MACY, Neb. -- The former chairman of the Omaha Tribe of Nebraska expressed disappointment Sunday with the conduct of high school students who were captured on video engaging in a confrontation with an Omaha elder in Washington, D.C.
In the video, students from Covington Catholic High School in Park Hills, Kentucky, appeared to mock 64-year-old Nathan Phillips, an elder in the Omaha Tribe, as he sang and played a drum. Many of the students wore "Make America Great Again" hats, and one student stood close to and stared at Phillips, a Vietnam veteran.
Phillips was participating in the Indigenous Peoples March, which coincided with the March for Life, an event that drew thousands of anti-abortion protesters, including the Covington students.
Video footage of the incident created a major and contentious stir online over the weekend. Thousands considered the students disrespectful, while rumors swirled -- particularly in conservative circles -- that Phillips was at fault, not the students.
Rudi Mitchell, 79, is a former chairman and elder of the Omaha Tribe of Nebraska, who met Phillips last summer at a powwow. He was not impressed by the behavior of the students in the video, which he saw in news coverage.
"I was just taken aback at the way those young high school students treated him," said Mitchell, who, like Phillips, is a veteran of the Vietnam War. "One of our main values is respect to elders."
Mitchell said it was an "insult" for the students to behave as they did toward Phillips, particularly since Phillips is a veteran. Members of the Omaha Tribe gathered at the Nebraska State Capitol Sunday afternoon to protest Phillips' treatment, according to the Lincoln Journal Star.
News reports and analysis of the incident have given rise to more than one narrative. Perhaps the most widely reported version, as of Sunday night, was that Phillips had tried to deescalate a heated confrontation between the Covington students and a small group of Black Hebrew Israelites, as was reported by the Cincinnati Enquirer.
Nathan Phillips, who was attending the Indigenous Peoples March Friday, said in an interview with The Associated Press that he was trying to keep peace between some Covington students and the religious group that was also on the National Mall on Friday. The students were participating in the March for Life, which drew thousands of anti-abortion protesters.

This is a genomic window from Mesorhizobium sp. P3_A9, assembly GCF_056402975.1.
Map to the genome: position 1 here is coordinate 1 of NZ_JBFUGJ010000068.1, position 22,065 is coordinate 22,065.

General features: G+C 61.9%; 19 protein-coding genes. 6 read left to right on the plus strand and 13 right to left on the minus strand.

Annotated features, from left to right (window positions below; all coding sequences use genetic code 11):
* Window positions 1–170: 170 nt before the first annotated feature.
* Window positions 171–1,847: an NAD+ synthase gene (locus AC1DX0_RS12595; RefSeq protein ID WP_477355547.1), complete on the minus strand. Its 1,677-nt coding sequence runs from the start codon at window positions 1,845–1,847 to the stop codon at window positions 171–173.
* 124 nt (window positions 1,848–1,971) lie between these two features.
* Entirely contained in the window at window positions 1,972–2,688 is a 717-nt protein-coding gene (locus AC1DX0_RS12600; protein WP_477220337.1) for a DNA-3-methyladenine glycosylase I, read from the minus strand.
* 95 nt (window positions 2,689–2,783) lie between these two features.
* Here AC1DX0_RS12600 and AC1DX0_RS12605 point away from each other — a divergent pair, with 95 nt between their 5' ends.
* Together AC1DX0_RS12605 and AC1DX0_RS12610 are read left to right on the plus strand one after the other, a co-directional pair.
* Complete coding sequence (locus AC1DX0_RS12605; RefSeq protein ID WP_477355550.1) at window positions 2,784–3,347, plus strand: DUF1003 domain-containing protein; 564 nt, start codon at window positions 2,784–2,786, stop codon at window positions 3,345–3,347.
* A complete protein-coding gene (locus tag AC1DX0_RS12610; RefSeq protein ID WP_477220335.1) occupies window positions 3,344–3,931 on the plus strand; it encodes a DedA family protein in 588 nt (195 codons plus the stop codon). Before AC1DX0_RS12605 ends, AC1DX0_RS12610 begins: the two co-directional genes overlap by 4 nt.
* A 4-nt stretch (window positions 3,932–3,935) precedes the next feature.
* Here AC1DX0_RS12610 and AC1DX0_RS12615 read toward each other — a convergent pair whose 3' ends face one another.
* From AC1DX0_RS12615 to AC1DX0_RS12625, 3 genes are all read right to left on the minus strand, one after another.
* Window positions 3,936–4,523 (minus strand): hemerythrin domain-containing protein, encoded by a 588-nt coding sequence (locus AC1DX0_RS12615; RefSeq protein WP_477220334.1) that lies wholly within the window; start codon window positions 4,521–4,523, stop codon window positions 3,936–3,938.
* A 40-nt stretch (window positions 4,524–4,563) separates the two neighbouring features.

"Something caused me to put myself between (them) — it was black and white," said Phillips, who lives in Ypsilanti, Michigan. "What I saw was my country being torn apart. I couldn't stand by and let that happen."
Phillips said it was a difficult end to an otherwise great day, in which his group sought to highlight injustices against native people worldwide through marching and prayer. He said his first interaction with the students came when they entered an area permitted for the Indigenous Peoples March.
"They were making remarks to each other ... (such as) 'In my state those Indians are nothing but a bunch of drunks.' How do I report that?" he told the AP. "These young people were just roughshodding through our space, like what's been going on for 500 years here — just walking through our territories, feeling like 'this is ours."
Nearby, the black religious activists were speaking about being the only true Israelites. Phillips said group members called the Native Americans "sell-outs."
Nick Sandmann, the Covington student who was facing Phillips and smiling in the video, released a statement Sunday about the episode. Sandmann said the Black Hebrew Israelites were making derogatory statements toward the students, calling them "racists," "bigots," "white crackers" and other, more obscene insults.
The students, according to Sandmann, then replied with school spirit chants. His statement maintains that, as far as he knows, students did not chant "build the wall," as has been reported elsewhere.
Sandmann's statement says that Phillips, as he walked through the crowd, was not harassed by himself or other students, and that it was Phillips who positioned himself close to Sandmann's face.
"I believed that by remaining motionless and calm, I was helping to diffuse the situation," Sandmann's statement says.
The Roman Catholic Diocese of Covington and Covington Catholic High School issued a joint apology to Phillips, saying they plan to take "appropriate action, up to and including expulsion," the Associated Press reported.
Phillips told The Washington Post Saturday that he felt threatened by Sandmann and the other Covington students.
“It was getting ugly, and I was thinking: ‘I’ve got to find myself an exit out of this situation and finish my song at the Lincoln Memorial,’” Phillips told The Post. “I started going that way, and that guy in the hat stood in my way and we were at an impasse. He just blocked my way and wouldn’t allow me to retreat.”
Frank LaMere, a member of the Winnebago Tribe of Nebraska and a local Native American activist, said in an emailed statement Saturday that "Make America Great Again," a slogan popular among Trump supporters and visible on the students' hats, is part of what makes the video so divisive.
“It is easy to pull people apart. Those who donned Make America Great Again hats in Washington and disrespected an Omaha spiritual leader and veteran showed us how easy it is to do that," LaMere's statement said in part. "It is hard to bring people together! That is what Nathan Phillips was seeking to do when young white men maligned his sacred and fervent prayer songs offered for all of us! Their actions were insensitive at best and clearly racist at worst!”
The Associated Press contributed to this report.